I grew curious about the landscape of help in Haiti last year, when I traveled there with a small nonprofit co-founded by a friend. While in Fort-Liberté, I asked anyone who would talk to me about what the town’s needs were and who was working to address them.
I arrived on January 27, 2014, just a few days after the year’s first round of protests over electricity. By this time, the only traces of the turmoil that remained were the charred scraps of tires and trash that had been set on fire in the intersections.
People on the street went calmly about their business. “The authorities haven’t said what they’ve decided yet,” Farness Peter, a middle-aged motorbike taxi driver, said as he waited for customers near the town’s entrance. “We’ll be patient, waiting to hear what the authorities will say.”
Ask anyone who lives there to describe this city of 30,000 near the Dominican border, and you’re likely to hear that it’s tranquil and friendly. Despite the recent troubles, it has a reputation as an oasis compared to Haiti’s largest cities, Port-au-Prince and Cap-Haitien. “Fort-Liberté is the most peaceful place I’ve ever visited,” said Doudy (pronounced dutesy) Charles, who fled the earthquake-ravaged capital for Fort-Liberté in 2010. A lanky, affable thirty-one-year-old, he now works part-time for my friend’s group, Empower and Advance, while pursuing a college degree. “The people are really fantastic. Anywhere you go people greet you.”
Despite being shared by SUVs, donkey-drawn carts, motorbikes, horses, pedestrians, dogs, and chickens, the streets are relatively quiet. In the afternoons, chattering kids in brightly colored uniforms and neat braids spill out from schools; copper-colored hair, a sign of child malnutrition, is less common than it was only a few years ago.
Shoppers crowd the town’s sprawling central market, where flies swarm thickly on the produce and huge slabs of raw meat on display. Men sit in small groups on the street, drinking Prestige beer and playing dominoes, old kompa hits playing on radios perched behind them.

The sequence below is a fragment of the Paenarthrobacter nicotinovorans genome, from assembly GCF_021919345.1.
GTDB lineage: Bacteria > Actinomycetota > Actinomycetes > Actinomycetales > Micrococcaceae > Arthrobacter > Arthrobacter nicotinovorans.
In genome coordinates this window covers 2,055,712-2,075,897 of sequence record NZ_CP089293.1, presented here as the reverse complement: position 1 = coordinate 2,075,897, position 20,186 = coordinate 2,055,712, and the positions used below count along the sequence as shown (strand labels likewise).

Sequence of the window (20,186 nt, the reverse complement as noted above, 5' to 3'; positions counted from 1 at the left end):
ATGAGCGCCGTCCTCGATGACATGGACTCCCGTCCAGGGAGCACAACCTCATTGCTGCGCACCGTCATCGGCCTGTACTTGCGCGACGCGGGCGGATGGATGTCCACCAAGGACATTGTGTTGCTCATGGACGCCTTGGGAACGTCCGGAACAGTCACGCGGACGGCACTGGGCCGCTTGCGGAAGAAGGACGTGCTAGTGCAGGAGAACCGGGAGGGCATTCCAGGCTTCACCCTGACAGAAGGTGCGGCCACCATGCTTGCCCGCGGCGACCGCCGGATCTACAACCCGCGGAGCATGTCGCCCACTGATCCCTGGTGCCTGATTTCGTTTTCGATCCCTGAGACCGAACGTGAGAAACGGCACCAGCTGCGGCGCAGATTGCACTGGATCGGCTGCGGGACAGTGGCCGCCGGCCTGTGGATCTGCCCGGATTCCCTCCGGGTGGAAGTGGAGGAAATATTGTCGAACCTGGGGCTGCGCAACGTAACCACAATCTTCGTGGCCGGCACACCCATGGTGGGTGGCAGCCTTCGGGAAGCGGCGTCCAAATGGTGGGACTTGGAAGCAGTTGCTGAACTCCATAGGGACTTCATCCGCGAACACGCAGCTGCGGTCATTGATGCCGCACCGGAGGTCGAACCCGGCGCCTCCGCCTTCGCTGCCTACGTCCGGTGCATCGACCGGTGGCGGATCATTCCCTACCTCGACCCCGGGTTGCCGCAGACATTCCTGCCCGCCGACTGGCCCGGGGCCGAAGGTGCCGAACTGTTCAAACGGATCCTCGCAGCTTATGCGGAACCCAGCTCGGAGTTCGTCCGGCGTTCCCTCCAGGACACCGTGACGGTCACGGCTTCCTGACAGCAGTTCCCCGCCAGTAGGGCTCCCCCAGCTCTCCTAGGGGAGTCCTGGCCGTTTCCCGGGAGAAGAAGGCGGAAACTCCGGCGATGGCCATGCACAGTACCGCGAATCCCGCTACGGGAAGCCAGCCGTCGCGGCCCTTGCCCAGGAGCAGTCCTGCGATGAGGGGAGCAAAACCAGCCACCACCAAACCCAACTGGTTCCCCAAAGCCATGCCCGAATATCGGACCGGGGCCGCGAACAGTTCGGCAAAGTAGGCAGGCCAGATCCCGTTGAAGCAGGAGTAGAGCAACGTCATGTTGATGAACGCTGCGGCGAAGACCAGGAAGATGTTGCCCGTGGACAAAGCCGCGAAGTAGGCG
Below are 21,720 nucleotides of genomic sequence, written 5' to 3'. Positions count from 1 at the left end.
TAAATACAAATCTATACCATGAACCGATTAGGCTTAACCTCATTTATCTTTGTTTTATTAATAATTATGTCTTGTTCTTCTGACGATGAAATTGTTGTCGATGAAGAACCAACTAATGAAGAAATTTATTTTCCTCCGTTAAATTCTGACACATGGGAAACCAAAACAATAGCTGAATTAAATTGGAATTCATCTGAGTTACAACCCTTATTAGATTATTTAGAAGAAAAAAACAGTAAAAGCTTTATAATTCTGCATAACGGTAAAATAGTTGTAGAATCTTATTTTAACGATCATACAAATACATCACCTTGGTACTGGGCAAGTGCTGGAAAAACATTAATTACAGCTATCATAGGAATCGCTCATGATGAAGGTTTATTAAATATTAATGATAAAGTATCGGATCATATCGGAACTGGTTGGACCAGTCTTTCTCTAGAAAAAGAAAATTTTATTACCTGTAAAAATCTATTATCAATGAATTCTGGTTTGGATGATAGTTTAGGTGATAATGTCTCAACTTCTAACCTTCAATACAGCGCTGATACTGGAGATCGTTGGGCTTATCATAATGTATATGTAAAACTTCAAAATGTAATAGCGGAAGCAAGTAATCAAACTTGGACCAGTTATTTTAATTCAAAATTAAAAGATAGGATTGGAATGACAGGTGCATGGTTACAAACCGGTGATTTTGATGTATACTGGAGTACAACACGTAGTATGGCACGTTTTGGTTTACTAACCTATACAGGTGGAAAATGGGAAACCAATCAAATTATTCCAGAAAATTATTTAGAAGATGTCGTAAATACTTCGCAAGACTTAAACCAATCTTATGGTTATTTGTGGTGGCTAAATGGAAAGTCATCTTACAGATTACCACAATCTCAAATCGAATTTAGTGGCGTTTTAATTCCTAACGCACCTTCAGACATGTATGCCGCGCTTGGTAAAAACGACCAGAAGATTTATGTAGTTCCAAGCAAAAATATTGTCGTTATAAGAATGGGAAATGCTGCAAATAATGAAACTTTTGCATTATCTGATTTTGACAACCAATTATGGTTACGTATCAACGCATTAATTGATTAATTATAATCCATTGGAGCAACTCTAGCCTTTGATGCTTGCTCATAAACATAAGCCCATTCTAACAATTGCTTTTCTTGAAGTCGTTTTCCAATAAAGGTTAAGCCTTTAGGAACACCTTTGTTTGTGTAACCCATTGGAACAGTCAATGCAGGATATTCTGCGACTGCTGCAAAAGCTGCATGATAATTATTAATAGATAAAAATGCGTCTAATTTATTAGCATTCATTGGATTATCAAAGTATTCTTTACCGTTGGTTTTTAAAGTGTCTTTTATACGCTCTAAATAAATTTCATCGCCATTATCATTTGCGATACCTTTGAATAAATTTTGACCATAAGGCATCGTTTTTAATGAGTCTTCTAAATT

One of the nation’s oldest settlements, Fort-Liberté was founded by Spanish colonists in the sixteenth century, then fell under French control. Haiti’s Declaration of Independence was signed there in 1803.
The area has changed dramatically in the past few decades. In the mid-’70s, “there was really nothing there. There was no market . . . it was all thatch roofs and naked kids in the streets,” said Annette Crislip, an American who visits the town regularly.
In recent years, a new road has made traveling to the nearby Dominican border a matter of minutes rather than hours. Many of the town’s streets have been paved. Residents pooled money to buy two ambulances. The first municipal sewer system opened last year after a major construction effort. Cell phones and Facebook accounts are common. An open-air dance club named Dolphin’s boasts the most surreally elaborate light show I’ve ever seen.
Poverty is still the norm, however, as a quick walk in any direction makes all too clear. As the capital of the nation’s northeastern province (the country’s poorest), Fort-Liberté is home to a number of government offices and international organizations, located in handsome buildings surrounded by tall fences.
Venture outside the town center, however, and the structures quickly become smaller and more ramshackle. Locals say that the standard cinder block houses are better constructed than their now-notoriously unsafe Port-au-Prince counterparts, but some residents don’t have the luxury even of bare concrete walls and floors. Precarious-looking wattle-and-daub huts dot the back streets, and one family near my hotel—which sits practically empty for most of the year—seemed to be living in a makeshift tent propped up on a roof.
As in the rest of the country, steady paychecks are hard to come by. In the past, large-scale sisal production employed many in the region, but by the late 1970s the widespread adoption of artificial fibers had decimated the industry. A port once provided good jobs in the town, but talks of opening a new one have stalled.
Some locals earn their living through fishing, carpentry, and other trades, or make ends meet through informal employment and subsistence farming. Others seek jobs in the many local schools, another fairly recent addition—and a vital one, given that almost half of the town’s population is under the age of eighteen. As a teacher, “you won’t get a lot of money to have a great life,” Charles told me. “But you can survive. Only survive.”
The tall yellow arch marking the entrance to the town is flanked by a billboard advertising jobs at nearby Carocol, an industrial park that opened in 2012.
A pet project of the Clintons, who honeymooned in Haiti in the 1970s, it was intended to jump-start an export-focused, textile-based economy that would eventually provide good jobs throughout the country. “Haiti is open for business!” ran the popular refrain.